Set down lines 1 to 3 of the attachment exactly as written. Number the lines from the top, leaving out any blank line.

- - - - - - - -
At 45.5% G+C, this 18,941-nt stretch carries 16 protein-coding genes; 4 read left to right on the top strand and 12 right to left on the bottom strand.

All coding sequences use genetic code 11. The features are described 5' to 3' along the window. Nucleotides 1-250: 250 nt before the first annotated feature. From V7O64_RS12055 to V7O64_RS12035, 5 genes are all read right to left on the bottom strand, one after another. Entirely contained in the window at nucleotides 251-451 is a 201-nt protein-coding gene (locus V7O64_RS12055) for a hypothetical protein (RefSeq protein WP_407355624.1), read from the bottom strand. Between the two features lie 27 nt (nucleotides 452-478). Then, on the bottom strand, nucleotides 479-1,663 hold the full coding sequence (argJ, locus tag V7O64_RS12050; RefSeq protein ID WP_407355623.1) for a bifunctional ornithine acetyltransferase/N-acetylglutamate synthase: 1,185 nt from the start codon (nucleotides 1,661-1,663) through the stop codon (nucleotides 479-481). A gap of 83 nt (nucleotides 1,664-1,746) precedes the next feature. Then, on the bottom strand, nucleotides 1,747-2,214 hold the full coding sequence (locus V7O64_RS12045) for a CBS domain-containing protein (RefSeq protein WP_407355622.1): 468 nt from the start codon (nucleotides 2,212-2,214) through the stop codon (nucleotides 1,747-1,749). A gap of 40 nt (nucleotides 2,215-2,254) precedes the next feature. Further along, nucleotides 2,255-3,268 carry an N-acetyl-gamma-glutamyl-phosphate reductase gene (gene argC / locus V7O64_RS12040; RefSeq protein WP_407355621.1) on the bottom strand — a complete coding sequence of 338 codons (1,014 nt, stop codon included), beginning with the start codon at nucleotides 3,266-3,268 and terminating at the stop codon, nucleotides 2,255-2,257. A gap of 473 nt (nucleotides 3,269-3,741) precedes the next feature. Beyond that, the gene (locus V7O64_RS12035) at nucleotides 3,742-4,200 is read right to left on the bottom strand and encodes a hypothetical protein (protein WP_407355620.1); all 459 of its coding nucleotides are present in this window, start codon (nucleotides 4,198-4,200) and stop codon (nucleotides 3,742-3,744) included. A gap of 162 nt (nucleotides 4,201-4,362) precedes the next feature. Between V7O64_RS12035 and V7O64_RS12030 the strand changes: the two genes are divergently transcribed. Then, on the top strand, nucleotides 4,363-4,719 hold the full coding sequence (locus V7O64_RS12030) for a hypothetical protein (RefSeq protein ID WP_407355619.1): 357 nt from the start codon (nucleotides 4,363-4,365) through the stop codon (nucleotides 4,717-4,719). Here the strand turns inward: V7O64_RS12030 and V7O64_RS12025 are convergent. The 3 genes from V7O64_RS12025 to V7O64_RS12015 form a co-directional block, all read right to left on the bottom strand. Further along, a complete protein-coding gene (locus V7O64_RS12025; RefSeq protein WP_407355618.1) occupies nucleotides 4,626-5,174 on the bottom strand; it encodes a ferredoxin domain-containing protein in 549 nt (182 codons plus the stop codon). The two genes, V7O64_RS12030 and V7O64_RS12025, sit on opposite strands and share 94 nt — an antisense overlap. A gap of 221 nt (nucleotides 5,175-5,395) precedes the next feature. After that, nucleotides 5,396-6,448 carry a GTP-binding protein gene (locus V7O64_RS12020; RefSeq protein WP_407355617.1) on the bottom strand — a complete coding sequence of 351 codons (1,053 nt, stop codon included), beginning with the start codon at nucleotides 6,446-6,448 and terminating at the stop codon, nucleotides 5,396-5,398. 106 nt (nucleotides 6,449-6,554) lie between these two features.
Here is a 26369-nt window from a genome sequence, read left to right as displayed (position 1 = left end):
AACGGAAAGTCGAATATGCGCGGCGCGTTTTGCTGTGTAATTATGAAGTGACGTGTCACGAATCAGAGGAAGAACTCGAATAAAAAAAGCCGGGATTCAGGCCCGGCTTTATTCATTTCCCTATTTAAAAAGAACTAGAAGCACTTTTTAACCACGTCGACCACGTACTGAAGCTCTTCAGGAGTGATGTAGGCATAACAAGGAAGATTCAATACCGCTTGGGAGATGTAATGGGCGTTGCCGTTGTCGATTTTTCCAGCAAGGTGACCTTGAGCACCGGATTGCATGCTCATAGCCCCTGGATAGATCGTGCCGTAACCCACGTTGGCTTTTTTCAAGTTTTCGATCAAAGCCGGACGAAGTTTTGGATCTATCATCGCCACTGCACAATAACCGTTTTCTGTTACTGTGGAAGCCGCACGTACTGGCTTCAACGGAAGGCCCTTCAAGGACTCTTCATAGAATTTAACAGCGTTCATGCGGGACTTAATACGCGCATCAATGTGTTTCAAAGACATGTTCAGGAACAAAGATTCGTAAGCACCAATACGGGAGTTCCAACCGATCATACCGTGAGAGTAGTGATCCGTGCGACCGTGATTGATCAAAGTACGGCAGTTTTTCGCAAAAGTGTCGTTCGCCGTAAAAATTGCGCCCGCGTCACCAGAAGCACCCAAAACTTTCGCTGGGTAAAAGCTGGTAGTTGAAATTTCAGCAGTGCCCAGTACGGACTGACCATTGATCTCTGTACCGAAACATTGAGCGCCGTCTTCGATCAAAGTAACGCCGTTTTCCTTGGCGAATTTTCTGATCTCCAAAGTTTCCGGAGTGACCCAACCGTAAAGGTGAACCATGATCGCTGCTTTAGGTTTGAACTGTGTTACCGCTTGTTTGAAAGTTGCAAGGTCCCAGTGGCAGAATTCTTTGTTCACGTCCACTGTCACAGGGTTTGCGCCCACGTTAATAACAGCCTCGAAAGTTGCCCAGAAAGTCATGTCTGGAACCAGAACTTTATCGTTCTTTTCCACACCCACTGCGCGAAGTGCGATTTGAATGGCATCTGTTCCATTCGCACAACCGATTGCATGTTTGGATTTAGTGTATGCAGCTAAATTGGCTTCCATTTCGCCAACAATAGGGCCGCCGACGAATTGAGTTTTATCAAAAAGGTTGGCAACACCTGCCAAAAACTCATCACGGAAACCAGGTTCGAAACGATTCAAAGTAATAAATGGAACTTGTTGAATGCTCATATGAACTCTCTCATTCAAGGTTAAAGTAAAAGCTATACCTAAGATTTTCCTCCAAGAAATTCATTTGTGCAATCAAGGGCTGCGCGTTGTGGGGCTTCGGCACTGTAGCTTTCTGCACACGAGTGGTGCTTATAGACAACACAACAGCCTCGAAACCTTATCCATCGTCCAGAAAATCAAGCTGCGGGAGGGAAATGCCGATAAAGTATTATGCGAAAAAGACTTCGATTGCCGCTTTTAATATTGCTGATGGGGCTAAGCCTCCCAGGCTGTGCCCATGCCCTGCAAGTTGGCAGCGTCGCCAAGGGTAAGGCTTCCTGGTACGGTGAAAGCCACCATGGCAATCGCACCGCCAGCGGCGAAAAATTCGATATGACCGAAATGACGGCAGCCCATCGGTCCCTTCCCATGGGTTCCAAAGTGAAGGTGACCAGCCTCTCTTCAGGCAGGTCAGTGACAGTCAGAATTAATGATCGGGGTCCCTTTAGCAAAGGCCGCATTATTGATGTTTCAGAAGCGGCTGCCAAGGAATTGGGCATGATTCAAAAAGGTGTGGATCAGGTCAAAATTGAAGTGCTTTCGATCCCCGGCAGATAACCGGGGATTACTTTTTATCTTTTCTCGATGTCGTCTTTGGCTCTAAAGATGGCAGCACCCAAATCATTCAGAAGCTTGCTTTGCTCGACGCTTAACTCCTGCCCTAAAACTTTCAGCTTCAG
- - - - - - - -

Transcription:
At 45.5% G+C, this 18,941-nt stretch carries 16 protein-coding genes; 4 read left to right on the top strand and 12 right to left on the bottom strand.

All coding sequences use genetic code 11. The features are described 5' to 3' along the window. Nucleotides 1-250: 250 nt before the first annotated feature. From V7O64_RS12055 to V7O64_RS12035, 5 genes are all read right to left on the bottom strand, one after another. Entirely contained in the window at nucleotides 251-451 is a 201-nt protein-coding gene (locus V7O64_RS12055) for a hypothetical protein (RefSeq protein WP_407355624.1), read from the bottom strand. Between the two features lie 27 nt (nucleotides 452-478). Then, on the bottom strand, nucleotides 479-1,663 hold the full coding sequence (argJ, locus tag V7O64_RS12050; RefSeq protein ID WP_407355623.1) for a bifunctional ornithine acetyltransferase/N-acetylglutamate synthase: 1,185 nt from the start codon (nucleotides 1,661-1,663) through the stop codon (nucleotides 479-481). A gap of 83 nt (nucleotides 1,664-1,746) precedes the next feature. Then, on the bottom strand, nucleotides 1,747-2,214 hold the full coding sequence (locus V7O64_RS12045) for a CBS domain-containing protein (RefSeq protein WP_407355622.1): 468 nt from the start codon (nucleotides 2,212-2,214) through the stop codon (nucleotides 1,747-1,749). A gap of 40 nt (nucleotides 2,215-2,254) precedes the next feature. Further along, nucleotides 2,255-3,268 carry an N-acetyl-gamma-glutamyl-phosphate reductase gene (gene argC / locus V7O64_RS12040; RefSeq protein WP_407355621.1) on the bottom strand — a complete coding sequence of 338 codons (1,014 nt, stop codon included), beginning with the start codon at nucleotides 3,266-3,268 and terminating at the stop codon, nucleotides 2,255-2,257. A gap of 473 nt (nucleotides 3,269-3,741) precedes the next feature. Beyond that, the gene (locus V7O64_RS12035) at nucleotides 3,742-4,200 is read right to left on the bottom strand and encodes a hypothetical protein (protein WP_407355620.1); all 459 of its coding nucleotides are present in this window, start codon (nucleotides 4,198-4,200) and stop codon (nucleotides 3,742-3,744) included. A gap of 162 nt (nucleotides 4,201-4,362) precedes the next feature. Between V7O64_RS12035 and V7O64_RS12030 the strand changes: the two genes are divergently transcribed. Then, on the top strand, nucleotides 4,363-4,719 hold the full coding sequence (locus V7O64_RS12030) for a hypothetical protein (RefSeq protein ID WP_407355619.1): 357 nt from the start codon (nucleotides 4,363-4,365) through the stop codon (nucleotides 4,717-4,719). Here the strand turns inward: V7O64_RS12030 and V7O64_RS12025 are convergent. The 3 genes from V7O64_RS12025 to V7O64_RS12015 form a co-directional block, all read right to left on the bottom strand. Further along, a complete protein-coding gene (locus V7O64_RS12025; RefSeq protein WP_407355618.1) occupies nucleotides 4,626-5,174 on the bottom strand; it encodes a ferredoxin domain-containing protein in 549 nt (182 codons plus the stop codon). The two genes, V7O64_RS12030 and V7O64_RS12025, sit on opposite strands and share 94 nt — an antisense overlap. A gap of 221 nt (nucleotides 5,175-5,395) precedes the next feature. After that, nucleotides 5,396-6,448 carry a GTP-binding protein gene (locus V7O64_RS12020; RefSeq protein WP_407355617.1) on the bottom strand — a complete coding sequence of 351 codons (1,053 nt, stop codon included), beginning with the start codon at nucleotides 6,446-6,448 and terminating at the stop codon, nucleotides 5,396-5,398. 106 nt (nucleotides 6,449-6,554) lie between these two features.
Here is a 26369-nt window from a genome sequence, read left to right as displayed (position 1 = left end):